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Recovery will be protracted: RBA’s Ellis

A key Reserve Bank official warns economic recovery from the coronavirus pandemic will be protracted and uneven in Australia and the rest of the world.

Assistant governor for economics Luci Ellis says Australia’s economic growth will probably take several years to return to the trend path expected before the virus outbreak.

“We estimate that activity contracted severely in the June quarter of this year but began to recover late in the quarter,” Dr Ellis told an Australian Business Economist webinar function on Friday.

“The situation in Victoria will reduce growth in the September quarter and push out the recovery beyond that.”

Speaking shortly after the Reserve Bank released its quarterly statement on monetary policy, Dr Ellis said the central bank had provided three separate scenarios for the outlook because of the many potential risks and uncertainties.

“The main one, though, is the spread of the virus, both here and abroad. The difficult situation in Victoria is an example of how quickly this can change,” she said.

Under the baseline case, the unemployment rate is expected to reach about 10 per cent at the end of the year compared with 7.4 per cent now, and then fall to about seven per cent during the next couple of years.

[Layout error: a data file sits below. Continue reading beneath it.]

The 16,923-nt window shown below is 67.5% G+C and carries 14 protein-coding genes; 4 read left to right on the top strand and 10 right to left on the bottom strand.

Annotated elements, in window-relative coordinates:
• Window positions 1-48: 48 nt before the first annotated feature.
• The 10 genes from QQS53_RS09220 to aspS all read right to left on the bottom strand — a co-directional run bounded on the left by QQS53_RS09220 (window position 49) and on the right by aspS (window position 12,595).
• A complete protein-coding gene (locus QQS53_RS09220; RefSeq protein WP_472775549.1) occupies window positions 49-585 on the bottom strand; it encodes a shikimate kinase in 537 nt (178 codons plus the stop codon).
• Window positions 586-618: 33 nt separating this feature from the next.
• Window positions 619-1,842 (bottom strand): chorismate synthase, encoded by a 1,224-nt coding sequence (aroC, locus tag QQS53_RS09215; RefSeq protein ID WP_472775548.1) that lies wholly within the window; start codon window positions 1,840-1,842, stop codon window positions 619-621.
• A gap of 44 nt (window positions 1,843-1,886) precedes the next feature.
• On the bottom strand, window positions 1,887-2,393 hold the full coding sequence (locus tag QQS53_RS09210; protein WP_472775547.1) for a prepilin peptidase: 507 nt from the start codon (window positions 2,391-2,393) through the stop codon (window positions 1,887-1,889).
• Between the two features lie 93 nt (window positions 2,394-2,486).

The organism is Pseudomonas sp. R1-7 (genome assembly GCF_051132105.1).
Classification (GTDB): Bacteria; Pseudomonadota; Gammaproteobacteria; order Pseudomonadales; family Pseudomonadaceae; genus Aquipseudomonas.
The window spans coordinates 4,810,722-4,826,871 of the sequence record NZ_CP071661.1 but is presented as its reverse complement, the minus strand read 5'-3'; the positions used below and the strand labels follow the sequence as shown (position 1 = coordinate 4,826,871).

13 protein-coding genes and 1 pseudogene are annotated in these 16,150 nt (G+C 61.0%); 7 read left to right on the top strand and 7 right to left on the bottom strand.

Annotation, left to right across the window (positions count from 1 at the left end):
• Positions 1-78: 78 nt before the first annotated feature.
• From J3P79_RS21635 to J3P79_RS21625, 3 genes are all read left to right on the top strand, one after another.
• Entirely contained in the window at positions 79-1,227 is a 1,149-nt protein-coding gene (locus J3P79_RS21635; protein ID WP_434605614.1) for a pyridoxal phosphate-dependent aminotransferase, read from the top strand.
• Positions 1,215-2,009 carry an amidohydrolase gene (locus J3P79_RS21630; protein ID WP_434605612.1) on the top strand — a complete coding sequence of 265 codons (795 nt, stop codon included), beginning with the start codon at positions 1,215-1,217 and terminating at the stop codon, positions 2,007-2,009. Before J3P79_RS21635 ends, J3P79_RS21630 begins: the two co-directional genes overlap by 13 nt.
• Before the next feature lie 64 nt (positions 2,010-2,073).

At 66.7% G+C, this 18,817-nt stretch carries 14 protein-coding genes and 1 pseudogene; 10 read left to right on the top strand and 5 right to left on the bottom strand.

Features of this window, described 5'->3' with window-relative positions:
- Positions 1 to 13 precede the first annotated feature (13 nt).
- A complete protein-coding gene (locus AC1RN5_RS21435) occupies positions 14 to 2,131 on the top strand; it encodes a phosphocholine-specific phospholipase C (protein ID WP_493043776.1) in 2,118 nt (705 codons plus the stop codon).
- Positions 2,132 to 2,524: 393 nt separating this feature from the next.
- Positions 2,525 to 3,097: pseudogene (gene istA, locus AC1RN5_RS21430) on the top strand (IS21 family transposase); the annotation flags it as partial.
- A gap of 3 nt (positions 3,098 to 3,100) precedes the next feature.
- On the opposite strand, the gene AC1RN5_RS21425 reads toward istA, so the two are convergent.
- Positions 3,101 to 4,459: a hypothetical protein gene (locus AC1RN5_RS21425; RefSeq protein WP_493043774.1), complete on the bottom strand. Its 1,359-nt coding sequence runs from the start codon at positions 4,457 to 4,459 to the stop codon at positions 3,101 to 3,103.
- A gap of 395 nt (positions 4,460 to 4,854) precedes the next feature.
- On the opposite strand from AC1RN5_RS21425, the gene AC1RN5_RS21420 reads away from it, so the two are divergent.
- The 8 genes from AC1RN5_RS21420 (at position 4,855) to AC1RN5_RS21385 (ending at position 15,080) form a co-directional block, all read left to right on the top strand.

It is based on the assumption that infection rates subside in Australia, with the tightening of restrictions in Victoria successful in getting its outbreak under control and no new lockdowns brought in elsewhere.

The upside scenario assumes infection rates fall more quickly and stay low, and the unemployment rate peaks at a lower rate.

The downside scenario assumes infection rates continue to escalate around the world and Australia faces a series of outbreaks and tight restrictions, which would see the jobless rate remain close to its peak throughout 2021.

“The near term would be stronger if there were a major medical breakthrough on treatments soon,” Dr Ellis said.

“An effective vaccine would take a bit longer to be distributed so it would mainly affect outcomes next year and the year after.”

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